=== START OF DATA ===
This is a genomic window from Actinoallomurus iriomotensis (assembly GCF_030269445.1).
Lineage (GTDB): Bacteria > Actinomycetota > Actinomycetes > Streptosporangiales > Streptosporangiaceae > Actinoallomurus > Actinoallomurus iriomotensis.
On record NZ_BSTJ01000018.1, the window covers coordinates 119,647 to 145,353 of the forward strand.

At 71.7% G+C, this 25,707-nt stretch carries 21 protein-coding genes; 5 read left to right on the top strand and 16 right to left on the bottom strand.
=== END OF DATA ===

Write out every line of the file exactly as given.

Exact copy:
This is a genomic window from Actinoallomurus iriomotensis (assembly GCF_030269445.1).
Lineage (GTDB): Bacteria > Actinomycetota > Actinomycetes > Streptosporangiales > Streptosporangiaceae > Actinoallomurus > Actinoallomurus iriomotensis.
On record NZ_BSTJ01000018.1, the window covers coordinates 119,647 to 145,353 of the forward strand.

At 71.7% G+C, this 25,707-nt stretch carries 21 protein-coding genes; 5 read left to right on the top strand and 16 right to left on the bottom strand.